And while watching, the second plane flew into towers, and another 500+ people lives ended, and the newsroom went deathly silent. I muttered terrorism. The story, and the history of the world, had just changed. People looked at me, as the thought sunk in. One plane might be an accident, two was an attack. People went back to work, reading, watching, compiling, writing, and laying out. All while trying to digest what was happening. Reports of other planes started coming in, and while I wrote a tech column for the paper (not news), I was still doing what I could to proof and help.

The Editor in Chief, wrote the Headline, "Terrorist Attack" on two lines (filling the top of the page). But it didn't line up right (word sizes were wrong). He was a good guy and wouldn't take offense, so I reached over his shoulder and without a word deleted the "ist", and it became Terror Attack -- which caused everything to fit nicely. He looked over his shoulder at me, and nodded, and that was the headline they ran with.

Then while watching TV, the first tower went down.

You could have heard a pin drop. One of the editors said, "What happened, where did it go?" She couldn't digest what she had seen. I replied, catastrophic failure, it collapsed. The other is coming down as well. (I tend to get dry and analytical when on overload). Another few hundred people had just died. Someone sobbed, another quietly wailed "No". Seasoned reporters, who had written about all sorts of tragedies and horrors were having a tough time processing watching so many lives extinguished for completely unknown and unfathomable reasons. What could these people have done to deserve their fate?

As the morning wore on, there was lots more to digest. The Pentagon got hit, that information was always less clear, another plane had gone down in Pennsylvania -- actually only a few hours from us by car. We drove there later and saw the empty field and scarred earth (before it became a memorial). And later hearing the recordings and last acts of those brave folks was both tragic and inspiring. Their last message to humanity was a combination of "I love you" to those they cared about, about "Never give up", while recognition sets in there's nothing you can do to save your own life, but maybe you can save others.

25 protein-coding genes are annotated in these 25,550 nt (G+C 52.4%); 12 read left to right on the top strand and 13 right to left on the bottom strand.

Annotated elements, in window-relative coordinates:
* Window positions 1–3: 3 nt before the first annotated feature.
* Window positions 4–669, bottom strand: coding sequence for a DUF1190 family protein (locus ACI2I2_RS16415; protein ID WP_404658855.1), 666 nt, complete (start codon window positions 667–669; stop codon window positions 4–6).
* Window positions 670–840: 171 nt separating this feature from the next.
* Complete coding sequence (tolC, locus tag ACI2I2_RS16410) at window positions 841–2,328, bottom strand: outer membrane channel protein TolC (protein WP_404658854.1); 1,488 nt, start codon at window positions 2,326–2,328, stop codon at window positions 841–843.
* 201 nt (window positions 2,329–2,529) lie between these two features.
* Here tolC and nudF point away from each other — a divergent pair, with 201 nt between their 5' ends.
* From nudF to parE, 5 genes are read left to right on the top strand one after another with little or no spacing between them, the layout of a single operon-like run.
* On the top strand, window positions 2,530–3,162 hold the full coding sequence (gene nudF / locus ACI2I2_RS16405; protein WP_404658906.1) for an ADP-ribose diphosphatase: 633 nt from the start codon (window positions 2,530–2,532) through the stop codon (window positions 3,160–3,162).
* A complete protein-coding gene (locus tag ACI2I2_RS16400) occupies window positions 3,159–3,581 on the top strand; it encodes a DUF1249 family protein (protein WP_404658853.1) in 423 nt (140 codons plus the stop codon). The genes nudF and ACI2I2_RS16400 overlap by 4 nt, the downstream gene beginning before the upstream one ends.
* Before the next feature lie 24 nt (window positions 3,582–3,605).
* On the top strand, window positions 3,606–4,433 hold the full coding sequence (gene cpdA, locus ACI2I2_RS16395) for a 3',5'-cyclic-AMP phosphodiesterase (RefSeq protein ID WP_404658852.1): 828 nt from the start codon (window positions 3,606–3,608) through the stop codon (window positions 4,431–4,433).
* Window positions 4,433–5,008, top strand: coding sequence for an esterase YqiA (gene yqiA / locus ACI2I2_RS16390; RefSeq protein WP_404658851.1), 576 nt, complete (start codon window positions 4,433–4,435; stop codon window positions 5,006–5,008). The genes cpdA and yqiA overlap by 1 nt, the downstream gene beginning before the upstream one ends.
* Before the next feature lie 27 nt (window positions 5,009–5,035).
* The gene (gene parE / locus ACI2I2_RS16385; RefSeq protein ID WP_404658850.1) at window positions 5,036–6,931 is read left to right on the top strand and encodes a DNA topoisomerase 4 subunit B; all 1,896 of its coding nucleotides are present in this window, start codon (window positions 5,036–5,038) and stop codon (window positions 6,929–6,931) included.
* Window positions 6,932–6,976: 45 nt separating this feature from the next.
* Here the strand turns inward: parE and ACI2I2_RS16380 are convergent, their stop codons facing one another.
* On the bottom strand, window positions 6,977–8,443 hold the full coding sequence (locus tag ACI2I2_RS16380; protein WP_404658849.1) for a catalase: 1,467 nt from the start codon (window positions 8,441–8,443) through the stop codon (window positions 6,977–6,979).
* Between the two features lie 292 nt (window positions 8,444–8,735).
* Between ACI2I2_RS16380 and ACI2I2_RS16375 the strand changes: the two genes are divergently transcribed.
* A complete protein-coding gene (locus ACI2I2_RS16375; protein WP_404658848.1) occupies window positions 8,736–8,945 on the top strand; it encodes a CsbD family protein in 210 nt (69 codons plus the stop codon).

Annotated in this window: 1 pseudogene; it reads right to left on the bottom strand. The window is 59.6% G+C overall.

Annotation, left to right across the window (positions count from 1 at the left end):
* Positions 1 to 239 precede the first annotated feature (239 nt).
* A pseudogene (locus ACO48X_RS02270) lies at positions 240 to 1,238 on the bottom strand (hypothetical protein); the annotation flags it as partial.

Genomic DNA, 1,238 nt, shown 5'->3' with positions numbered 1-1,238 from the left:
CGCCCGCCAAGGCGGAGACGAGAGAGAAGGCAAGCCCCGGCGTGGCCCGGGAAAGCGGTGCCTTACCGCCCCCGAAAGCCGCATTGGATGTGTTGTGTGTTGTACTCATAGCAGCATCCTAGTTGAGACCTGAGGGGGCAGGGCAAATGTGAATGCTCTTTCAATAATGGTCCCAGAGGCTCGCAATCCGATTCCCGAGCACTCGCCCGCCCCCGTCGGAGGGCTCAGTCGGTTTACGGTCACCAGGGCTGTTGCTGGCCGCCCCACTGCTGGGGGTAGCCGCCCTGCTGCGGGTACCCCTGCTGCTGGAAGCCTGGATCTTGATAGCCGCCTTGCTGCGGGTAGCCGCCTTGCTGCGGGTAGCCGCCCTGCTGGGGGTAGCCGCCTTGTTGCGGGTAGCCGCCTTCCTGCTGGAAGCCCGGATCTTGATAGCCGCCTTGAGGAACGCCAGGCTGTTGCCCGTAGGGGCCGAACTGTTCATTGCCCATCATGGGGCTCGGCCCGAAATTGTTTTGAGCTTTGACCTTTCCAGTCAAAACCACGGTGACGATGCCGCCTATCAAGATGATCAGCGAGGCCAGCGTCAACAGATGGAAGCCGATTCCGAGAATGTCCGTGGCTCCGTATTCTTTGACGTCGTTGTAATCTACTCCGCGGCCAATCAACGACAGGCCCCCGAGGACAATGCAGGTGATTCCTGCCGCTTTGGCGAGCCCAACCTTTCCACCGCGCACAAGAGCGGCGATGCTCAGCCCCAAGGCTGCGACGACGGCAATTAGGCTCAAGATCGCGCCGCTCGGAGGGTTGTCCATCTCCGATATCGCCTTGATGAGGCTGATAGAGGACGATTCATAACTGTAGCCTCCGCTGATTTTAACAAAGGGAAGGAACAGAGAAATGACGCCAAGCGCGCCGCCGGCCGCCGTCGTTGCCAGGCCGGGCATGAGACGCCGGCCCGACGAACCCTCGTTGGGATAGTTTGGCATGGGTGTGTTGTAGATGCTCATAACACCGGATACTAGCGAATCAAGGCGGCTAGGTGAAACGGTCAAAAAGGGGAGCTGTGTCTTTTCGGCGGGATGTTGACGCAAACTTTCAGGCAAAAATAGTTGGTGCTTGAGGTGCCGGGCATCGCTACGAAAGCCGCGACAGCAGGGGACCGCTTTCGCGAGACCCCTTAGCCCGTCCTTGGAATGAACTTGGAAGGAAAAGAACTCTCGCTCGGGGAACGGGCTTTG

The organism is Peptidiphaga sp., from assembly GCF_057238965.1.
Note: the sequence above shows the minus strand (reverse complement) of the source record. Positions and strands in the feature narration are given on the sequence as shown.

All the planes in the nation (or heading to it) were told to land. Fighters were scrambled. And emotional overload continued for days, as stories of people you knew were directly affected by losing a loved one, or missing. The tales of the first responders and their widowed spouses and children without a parent trickled in. About people trying to do the right thing, and a few surviving miraculously, and others dying trying to do right by the world.

I started school there (Downtown) a year and a half later. My hotel overlooked the hole that they were digging out, where the buildings had once stood, while rebuilding the path station. And going to class, I walked by the construction site, that was to become a memorial. Life has to go on, you need to overcome and rebuild. But 9/11 was still often discussed, and hearing stories of friends and classmates, that lost people they knew. One was stuck in the train-tunnel under the river for hours, and had to walk out -- because the first plane had hit, and they stopped the train that was on it's way the PATH station (underneath the towers).

I also remember a few years before that, we had visited NYC, and done the Empire State building, plays and a few other touristy things while there. And we talked about going downtown to the Twin Towers (Windows on the World)... but at the time, we had a full plate and said, "maybe next time". Every day that I walked by the construction site while going to school, I remembered that that time would never come. "Next time", is never guaranteed. more...
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There's this common myth that Air Rifles ("BB Guns" or "Pellet Guns") are toys, however, while they don't have quite the velocity of our top of the line modern rifles, they easily exceed black powder rifles that brought down buffalo and won the Revolutionary and Civil Wars. People hunt Buffalo and Elk with them, and they have no problem going through humans. Fortunately, since the gun-ignorant don't understand their threat, they aren't highly regulated (one last bastion of liberty, for now), and mass shootings and crimes are usually committed with gunpowder-based weapons. Which makes them especially popular in countries/place with hoplophobia. more...